Towns, county will no longer have employee at Beaverlodge RCMP detachment

·3 min read

West county communities will no longer have a municipal employee (ME) at the Beaverlodge RCMP detachment.

To date, four of five partnering municipalities are withdrawing funding for the position.

Beaverlodge, Wembley, Hythe, County of Grande Prairie and Horse Lake First Nation entered into an agreement to provide financial support for an administrative clerk at the detachment more than 10 years ago.

Beaverlodge council voted during Monday’s meeting to not renew the agreement, after the county, Wembley and Hythe councils also voted against renewing.

“We can’t go it alone (in funding),” mayor Gary Rycroft said during Monday’s meeting.

He noted Beaverlodge is already being saddled with significant additional RCMP expenses under the new provincial funding model: $48,871 in 2020 and $73,358 in 2021.

“The (ME) contract expires Dec. 15, which is why we’re putting contingencies in place in the eventuality that the (position) does or doesn’t continue,” said Sgt. Ash Browne, Beaverlodge RCMP detachment commander.

“If it doesn’t continue, with the increase of members we’ve had over the past year, we’ll aim to have zero break in service provided.”

Browne described the ME as a “100 per cent administrative role,” with the current ME being Heather Hogg.

The ME works out of the detachment and reports to the detachment commander, he said.

“A gap was identified a number of years ago … that RCMP members were spending a lot of their shift time doing data entry and administrative duties,” Browne said.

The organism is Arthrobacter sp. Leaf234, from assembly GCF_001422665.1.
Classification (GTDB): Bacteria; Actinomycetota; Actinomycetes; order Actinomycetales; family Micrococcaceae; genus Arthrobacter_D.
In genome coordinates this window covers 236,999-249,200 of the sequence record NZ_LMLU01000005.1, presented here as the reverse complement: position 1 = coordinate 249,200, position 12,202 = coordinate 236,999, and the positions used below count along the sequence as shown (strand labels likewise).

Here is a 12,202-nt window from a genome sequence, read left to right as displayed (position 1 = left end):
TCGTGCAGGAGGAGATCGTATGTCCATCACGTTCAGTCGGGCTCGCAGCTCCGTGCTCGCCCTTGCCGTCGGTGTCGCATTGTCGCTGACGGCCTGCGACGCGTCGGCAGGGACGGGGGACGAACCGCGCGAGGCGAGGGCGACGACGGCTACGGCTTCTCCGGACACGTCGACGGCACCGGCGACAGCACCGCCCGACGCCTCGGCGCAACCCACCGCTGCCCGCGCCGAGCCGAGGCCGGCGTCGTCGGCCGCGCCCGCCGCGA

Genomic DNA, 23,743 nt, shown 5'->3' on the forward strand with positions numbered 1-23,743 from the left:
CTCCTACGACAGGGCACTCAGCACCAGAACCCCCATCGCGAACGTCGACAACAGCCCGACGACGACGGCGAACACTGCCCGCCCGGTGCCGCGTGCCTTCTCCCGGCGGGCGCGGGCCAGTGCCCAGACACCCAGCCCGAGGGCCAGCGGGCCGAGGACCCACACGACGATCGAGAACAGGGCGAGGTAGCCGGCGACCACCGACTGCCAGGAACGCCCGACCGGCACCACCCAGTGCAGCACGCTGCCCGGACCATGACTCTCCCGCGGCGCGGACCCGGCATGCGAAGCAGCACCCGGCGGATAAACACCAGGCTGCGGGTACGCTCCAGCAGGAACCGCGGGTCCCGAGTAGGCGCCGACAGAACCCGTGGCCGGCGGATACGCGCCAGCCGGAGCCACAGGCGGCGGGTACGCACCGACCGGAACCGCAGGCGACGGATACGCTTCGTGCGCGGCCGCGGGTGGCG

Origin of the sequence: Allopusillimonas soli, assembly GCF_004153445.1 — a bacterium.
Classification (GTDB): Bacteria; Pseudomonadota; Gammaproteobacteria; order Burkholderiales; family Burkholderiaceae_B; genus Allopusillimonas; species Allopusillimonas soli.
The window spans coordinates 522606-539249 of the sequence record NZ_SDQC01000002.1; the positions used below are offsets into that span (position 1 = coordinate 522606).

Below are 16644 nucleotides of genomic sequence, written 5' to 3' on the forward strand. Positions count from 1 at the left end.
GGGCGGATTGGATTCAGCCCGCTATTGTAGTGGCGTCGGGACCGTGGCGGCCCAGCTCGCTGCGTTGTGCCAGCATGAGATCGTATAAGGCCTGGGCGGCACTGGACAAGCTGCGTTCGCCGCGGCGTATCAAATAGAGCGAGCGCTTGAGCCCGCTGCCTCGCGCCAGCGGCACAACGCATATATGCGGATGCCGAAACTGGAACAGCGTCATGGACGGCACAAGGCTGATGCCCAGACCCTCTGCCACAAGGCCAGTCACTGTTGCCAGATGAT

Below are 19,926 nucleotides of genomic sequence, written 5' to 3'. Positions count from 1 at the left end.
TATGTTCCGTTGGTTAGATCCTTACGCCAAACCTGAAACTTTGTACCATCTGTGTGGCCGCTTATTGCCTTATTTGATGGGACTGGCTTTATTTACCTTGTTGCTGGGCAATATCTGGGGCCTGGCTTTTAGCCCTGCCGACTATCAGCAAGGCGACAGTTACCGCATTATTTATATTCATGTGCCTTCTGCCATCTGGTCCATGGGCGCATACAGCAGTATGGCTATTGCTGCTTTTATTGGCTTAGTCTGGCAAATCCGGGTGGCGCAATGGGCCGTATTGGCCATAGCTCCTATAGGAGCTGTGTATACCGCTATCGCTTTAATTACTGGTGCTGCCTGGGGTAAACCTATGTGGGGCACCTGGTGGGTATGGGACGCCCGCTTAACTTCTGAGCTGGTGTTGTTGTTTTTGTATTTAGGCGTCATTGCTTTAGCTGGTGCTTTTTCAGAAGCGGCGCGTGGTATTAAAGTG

“An admin position allowed members to be out on the road doing crime reduction activity.”

An important function of the ME was to send out crime stats to the municipalities, and he said if the position is eliminated that responsibility will fall on him.

Browne still intends to give quarterly updates on RCMP activities to west county councils, he told Town & Country News.

The ME is an employee of the Town of Beaverlodge, with the town invoicing its partnering municipalities to split the expense, he said.

The cost of the position is $60,258 in salary and benefits; divided between five municipalities, this is $12,052, according to county administration. Fewer funding partners would mean a municipality would need to increase its contribution if it wished to continue supporting the position.

According to county administration, during recent meetings some municipal leaders indicated they wouldn’t renew the ME agreement.

Factors in these discussions included that the new provincial funding model will require municipalities contribute more to policing.

Another factor was the RCMP getting another provincially funded administrative position in the near future, according to Beaverlodge administration.

In the past year, Browne said the Beaverlodge Detachment has grown from having six to nine constables with three administrative positions, including the ME.

With another administrative position expected to be created hopefully by mid-December, he said the detachment will have three administrative staff even if the ME is eliminated.

During Monday’s meeting, Browne told Beaverlodge council the current ME may be moved into another casual “public servant” position.

County reeve Leanne Beaupre told the News last week the ME agreement predated county council’s decision to fund two new enhanced members for the Beaverlodge Detachment.

County council felt it was contributing to the detachment and administration recommended not renewing the ME agreement, she said.

Browne said he’s still waiting on Horse Lake’s decision.

During Monday’s council meeting Beaverlodge Coun. Hugh Graw’s motion to not renew the agreement was carried.

Brad Quarin, Local Journalism Initiative Reporter, Town & Country News